Lyme disease is a bacterial infection transmitted to humans by a bite from an infected blacklegged tick. Ticks stick to skin and feed on blood. A tick carrying the bacteria that can cause Lyme disease can only transmit it after filling itself with blood, which takes at least 24 hours.
In Nova Scotia, only the blacklegged tick carries the bacteria that causes Lyme disease, and not all blacklegged ticks carry the bacteria.
Where are blacklegged ticks in Nova Scotia?
Blacklegged ticks have been found across the province. They survive best in areas that provide a moist habitat. Wooded or forested areas are very suitable as the trees provide shade and leaf litter ground cover for protection. There are six areas across the province where the risk is higher:
These areas are shown by the red circles on the map below. They are known to have established populations of blacklegged ticks that carry the bacteria that can cause Lyme disease. As the province continues active surveillance, new areas may be identified and the map may be updated. (Use the + and - buttons on the map to zoom in and out.)
How prevalent is Lyme disease in Nova Scotia?
From 2002 to 2014, there was a total of 438 cases of Lyme disease reported in Nova Scotia. In 2014, there were 113 cases reported. Tick populations are expanding in Nova Scotia and Lyme disease awareness has grown over the years, so an increase in number of cases is expected.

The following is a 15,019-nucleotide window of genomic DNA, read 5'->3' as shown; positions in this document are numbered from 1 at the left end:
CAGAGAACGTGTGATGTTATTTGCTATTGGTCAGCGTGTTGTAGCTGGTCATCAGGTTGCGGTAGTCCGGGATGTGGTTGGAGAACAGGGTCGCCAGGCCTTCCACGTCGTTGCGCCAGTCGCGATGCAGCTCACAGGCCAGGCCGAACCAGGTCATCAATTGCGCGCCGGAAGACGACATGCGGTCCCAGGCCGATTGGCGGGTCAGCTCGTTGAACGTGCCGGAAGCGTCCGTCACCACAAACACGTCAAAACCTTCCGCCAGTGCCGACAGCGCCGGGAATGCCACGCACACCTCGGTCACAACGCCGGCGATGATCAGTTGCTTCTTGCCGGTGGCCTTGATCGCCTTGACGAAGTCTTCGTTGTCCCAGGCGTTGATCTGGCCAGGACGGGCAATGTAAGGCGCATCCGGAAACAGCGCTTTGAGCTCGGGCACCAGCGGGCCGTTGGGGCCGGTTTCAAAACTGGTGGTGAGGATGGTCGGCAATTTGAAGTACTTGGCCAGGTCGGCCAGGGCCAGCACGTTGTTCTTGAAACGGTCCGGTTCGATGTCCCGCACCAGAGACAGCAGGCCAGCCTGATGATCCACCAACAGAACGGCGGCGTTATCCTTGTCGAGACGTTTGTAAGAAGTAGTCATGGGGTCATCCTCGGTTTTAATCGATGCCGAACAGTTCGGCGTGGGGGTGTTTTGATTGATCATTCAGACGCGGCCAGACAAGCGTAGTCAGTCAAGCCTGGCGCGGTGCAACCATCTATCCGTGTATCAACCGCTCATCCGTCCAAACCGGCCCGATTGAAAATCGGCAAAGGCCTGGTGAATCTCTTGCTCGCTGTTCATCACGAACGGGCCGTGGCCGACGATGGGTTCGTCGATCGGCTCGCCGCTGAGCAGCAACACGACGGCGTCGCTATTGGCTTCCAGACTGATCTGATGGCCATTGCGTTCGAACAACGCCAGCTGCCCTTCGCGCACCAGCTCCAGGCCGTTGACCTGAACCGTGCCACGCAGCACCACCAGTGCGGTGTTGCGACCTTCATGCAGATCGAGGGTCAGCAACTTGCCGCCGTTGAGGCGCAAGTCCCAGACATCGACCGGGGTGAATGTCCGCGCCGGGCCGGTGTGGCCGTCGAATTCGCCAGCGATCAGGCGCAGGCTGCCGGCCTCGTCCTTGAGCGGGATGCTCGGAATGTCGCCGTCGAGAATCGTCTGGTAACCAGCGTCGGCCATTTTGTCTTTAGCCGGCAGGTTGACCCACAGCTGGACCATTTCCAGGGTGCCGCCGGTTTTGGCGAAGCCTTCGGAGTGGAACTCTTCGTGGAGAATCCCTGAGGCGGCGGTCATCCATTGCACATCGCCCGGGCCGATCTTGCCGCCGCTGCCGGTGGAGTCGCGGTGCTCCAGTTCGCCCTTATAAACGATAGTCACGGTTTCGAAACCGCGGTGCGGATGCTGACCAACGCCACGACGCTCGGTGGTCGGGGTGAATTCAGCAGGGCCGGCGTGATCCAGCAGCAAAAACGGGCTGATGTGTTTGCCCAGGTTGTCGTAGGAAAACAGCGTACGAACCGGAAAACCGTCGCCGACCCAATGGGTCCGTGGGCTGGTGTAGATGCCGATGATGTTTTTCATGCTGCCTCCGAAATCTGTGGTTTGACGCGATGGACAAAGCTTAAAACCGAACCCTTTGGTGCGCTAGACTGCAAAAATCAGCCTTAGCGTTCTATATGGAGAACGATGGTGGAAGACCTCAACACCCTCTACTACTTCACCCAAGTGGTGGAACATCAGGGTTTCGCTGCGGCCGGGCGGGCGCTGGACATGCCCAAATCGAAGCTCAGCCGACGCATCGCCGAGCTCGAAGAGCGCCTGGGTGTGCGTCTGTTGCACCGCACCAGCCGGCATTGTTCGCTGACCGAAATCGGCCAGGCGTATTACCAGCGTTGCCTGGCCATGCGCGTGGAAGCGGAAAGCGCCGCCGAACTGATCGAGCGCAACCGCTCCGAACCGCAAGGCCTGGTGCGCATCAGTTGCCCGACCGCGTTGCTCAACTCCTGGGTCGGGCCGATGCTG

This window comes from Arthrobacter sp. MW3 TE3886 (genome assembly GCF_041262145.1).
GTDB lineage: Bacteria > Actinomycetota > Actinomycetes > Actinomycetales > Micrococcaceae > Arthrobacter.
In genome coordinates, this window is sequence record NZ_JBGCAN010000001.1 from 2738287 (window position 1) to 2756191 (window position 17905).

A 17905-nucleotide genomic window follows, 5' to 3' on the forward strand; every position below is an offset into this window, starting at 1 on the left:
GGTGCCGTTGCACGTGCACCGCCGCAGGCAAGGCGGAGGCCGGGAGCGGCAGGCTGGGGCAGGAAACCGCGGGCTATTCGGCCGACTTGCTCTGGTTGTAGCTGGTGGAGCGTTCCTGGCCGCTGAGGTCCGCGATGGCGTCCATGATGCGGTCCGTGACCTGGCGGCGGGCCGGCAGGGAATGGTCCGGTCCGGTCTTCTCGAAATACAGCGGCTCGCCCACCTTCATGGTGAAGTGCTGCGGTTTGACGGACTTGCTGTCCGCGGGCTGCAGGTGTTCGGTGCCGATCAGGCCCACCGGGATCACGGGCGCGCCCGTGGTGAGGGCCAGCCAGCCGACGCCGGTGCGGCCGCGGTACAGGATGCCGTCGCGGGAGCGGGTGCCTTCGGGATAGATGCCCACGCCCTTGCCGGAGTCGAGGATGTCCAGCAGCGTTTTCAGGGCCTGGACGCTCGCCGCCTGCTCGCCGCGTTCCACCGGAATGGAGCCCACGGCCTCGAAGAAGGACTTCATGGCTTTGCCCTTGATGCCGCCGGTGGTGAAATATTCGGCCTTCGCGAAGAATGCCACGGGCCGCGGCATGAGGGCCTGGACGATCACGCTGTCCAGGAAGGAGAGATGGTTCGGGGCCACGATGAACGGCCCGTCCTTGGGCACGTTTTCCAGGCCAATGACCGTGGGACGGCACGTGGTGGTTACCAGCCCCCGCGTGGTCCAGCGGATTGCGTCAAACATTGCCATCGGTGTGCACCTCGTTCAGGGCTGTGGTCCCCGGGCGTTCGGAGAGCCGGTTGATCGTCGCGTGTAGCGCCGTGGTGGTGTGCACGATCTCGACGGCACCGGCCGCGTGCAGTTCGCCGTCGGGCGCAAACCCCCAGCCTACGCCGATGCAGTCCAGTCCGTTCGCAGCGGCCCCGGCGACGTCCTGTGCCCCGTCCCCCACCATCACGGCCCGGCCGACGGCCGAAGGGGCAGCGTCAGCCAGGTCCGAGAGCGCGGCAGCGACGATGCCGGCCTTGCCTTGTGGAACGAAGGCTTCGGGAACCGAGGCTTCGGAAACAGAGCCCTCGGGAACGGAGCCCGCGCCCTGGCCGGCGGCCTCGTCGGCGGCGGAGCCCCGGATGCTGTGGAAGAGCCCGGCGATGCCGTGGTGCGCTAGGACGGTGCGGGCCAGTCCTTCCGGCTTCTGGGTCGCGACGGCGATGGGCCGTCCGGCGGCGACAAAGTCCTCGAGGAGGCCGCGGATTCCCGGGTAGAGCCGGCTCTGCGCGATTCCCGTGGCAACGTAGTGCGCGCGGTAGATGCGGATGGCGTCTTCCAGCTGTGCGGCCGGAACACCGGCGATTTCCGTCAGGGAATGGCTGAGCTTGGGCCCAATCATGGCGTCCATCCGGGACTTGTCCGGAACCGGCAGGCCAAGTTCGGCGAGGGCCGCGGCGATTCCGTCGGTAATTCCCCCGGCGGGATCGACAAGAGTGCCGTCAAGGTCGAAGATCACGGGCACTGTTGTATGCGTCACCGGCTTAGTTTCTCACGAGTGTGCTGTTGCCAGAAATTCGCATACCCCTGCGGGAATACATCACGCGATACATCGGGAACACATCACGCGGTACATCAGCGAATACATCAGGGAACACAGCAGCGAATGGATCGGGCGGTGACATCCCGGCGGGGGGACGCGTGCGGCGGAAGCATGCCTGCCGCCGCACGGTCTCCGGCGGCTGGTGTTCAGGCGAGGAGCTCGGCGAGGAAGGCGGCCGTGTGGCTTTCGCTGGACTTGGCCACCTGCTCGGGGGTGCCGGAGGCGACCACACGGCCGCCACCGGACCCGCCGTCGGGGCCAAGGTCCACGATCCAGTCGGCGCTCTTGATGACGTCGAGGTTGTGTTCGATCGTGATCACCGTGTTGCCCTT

How can I protect myself from Lyme disease?
Our brochure on Lyme disease gives simple tips for protecting yourself and your family whenever you enjoy the outdoors, especially in grassy, wooded or shrub-covered areas.
What should I do if I think I have Lyme disease?
If you have been in a grassy or wooded area and have flu-like symptoms and/or a rash (particularly a bulls-eye shaped rash), you should seek prompt medical attention.
A bulls-eye rash (Erythema migrans) is a typical symptom of Lyme disease.
The rash associated with Lyme disease is not always in the typical bulls-eye shape.
Photos reproduced with permission from Dr. John Aucott, Lyme MD, Lyme Disease Research Foundation
How do I identify a blacklegged tick?
This chart shows what different types of ticks look like, including deer ticks and Western blacklegged ticks which look similar and are both present in Nova Scotia.
Top row: nymph, male and female blacklegged ticks. Bottom row: male and female dog ticks. The blacklegged tick does not always have black coloured legs. Dog ticks usually have white or silver coloured spots.
Photo reproduced with permission from the Public Health Agency of Canada
Where should I send a tick for testing?
It is no longer necessary to ask that ticks be sent to the Museum of Natural History, Department of Natural Resources, or laboratories for identification and testing. The testing of ticks for the bacteria that causes Lyme disease should not be used for diagnosis or treatment of the disease.
Are there other tick-borne diseases?
Other bacteria or viruses carried by blacklegged ticks can cause Human Granulocytic Anaplasmosis (HGA), Powassan virus disease, and Babesiosis. These bacteria and viruses have been found infrequently in blacklegged ticks in Nova Scotia and to date, no human infections have been reported in this province.